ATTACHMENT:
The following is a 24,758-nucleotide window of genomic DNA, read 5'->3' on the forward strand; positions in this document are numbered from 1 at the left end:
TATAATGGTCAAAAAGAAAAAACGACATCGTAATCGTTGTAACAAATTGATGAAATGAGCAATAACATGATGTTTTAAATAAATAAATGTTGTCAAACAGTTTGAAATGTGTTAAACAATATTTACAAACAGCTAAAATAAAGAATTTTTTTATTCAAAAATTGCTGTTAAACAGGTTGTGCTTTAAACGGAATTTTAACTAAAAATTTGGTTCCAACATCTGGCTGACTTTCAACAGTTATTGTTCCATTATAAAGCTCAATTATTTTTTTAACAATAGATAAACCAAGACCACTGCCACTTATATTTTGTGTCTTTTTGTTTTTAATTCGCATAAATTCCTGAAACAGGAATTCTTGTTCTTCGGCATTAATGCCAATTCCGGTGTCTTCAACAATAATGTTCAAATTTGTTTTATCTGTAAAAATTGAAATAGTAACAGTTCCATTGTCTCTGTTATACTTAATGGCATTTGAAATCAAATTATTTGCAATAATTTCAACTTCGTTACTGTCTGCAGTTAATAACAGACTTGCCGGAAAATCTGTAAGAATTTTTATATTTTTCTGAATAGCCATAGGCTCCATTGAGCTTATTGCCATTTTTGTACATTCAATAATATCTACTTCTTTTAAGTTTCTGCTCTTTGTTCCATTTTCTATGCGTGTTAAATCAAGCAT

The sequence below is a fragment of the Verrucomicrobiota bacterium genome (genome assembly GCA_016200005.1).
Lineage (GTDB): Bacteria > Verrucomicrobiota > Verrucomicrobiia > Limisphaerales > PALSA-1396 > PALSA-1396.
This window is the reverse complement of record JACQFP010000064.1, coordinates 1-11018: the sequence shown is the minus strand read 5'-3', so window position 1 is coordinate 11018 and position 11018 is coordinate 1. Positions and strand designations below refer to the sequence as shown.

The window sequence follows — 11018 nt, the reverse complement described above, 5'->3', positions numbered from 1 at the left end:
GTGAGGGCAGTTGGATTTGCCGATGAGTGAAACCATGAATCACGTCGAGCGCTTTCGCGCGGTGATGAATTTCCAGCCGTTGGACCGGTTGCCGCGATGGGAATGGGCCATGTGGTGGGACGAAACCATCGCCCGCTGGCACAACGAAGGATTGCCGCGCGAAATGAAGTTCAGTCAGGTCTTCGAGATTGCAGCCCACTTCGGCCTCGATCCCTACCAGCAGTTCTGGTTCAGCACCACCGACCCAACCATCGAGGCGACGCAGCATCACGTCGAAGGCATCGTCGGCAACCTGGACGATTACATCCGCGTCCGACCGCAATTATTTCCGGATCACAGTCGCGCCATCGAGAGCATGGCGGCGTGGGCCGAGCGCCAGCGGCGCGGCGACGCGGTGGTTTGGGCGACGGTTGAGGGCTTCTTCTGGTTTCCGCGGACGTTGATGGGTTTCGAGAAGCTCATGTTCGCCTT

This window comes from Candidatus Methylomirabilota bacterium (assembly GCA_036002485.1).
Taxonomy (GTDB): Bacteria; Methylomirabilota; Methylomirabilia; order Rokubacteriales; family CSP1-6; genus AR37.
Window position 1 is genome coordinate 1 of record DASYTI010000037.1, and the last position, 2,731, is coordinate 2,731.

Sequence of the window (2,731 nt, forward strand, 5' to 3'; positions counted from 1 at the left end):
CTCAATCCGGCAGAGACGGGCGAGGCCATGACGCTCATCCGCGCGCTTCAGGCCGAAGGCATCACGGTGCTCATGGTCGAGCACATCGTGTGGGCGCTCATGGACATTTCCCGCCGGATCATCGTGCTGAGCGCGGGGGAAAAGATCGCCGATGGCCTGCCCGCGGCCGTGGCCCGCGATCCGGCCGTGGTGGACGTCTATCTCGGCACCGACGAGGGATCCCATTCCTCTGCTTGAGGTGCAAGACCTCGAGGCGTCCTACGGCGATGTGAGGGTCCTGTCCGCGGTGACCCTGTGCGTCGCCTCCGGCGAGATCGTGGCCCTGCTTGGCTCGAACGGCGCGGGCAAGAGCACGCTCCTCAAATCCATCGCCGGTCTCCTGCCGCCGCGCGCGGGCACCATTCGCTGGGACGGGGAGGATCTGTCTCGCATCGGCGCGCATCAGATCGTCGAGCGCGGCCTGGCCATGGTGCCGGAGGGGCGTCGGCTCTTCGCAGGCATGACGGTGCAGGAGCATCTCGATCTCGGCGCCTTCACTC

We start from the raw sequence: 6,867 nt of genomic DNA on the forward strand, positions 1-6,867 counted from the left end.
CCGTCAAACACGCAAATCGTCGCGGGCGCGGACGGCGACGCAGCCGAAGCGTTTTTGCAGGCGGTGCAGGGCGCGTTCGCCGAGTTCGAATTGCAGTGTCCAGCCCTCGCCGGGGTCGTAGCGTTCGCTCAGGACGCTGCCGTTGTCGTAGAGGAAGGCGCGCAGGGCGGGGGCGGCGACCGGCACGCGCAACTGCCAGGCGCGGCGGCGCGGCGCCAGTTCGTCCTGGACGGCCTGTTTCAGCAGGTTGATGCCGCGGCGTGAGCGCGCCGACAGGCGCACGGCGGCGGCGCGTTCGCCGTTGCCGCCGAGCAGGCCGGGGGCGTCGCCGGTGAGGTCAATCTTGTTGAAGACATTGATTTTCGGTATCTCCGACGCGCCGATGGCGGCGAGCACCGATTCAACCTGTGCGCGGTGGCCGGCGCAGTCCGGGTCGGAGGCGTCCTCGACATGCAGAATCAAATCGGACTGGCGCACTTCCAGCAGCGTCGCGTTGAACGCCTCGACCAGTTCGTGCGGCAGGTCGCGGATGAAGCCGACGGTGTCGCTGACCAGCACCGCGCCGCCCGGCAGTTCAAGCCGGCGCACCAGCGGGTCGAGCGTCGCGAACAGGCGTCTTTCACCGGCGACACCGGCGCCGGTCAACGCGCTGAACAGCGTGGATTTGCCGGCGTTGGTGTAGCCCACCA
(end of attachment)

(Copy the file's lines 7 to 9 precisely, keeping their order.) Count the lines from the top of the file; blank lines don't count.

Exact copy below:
GTGAGGGCAGTTGGATTTGCCGATGAGTGAAACCATGAATCACGTCGAGCGCTTTCGCGCGGTGATGAATTTCCAGCCGTTGGACCGGTTGCCGCGATGGGAATGGGCCATGTGGTGGGACGAAACCATCGCCCGCTGGCACAACGAAGGATTGCCGCGCGAAATGAAGTTCAGTCAGGTCTTCGAGATTGCAGCCCACTTCGGCCTCGATCCCTACCAGCAGTTCTGGTTCAGCACCACCGACCCAACCATCGAGGCGACGCAGCATCACGTCGAAGGCATCGTCGGCAACCTGGACGATTACATCCGCGTCCGACCGCAATTATTTCCGGATCACAGTCGCGCCATCGAGAGCATGGCGGCGTGGGCCGAGCGCCAGCGGCGCGGCGACGCGGTGGTTTGGGCGACGGTTGAGGGCTTCTTCTGGTTTCCGCGGACGTTGATGGGTTTCGAGAAGCTCATGTTCGCCTT

This window comes from Candidatus Methylomirabilota bacterium (assembly GCA_036002485.1).
Taxonomy (GTDB): Bacteria; Methylomirabilota; Methylomirabilia; order Rokubacteriales; family CSP1-6; genus AR37.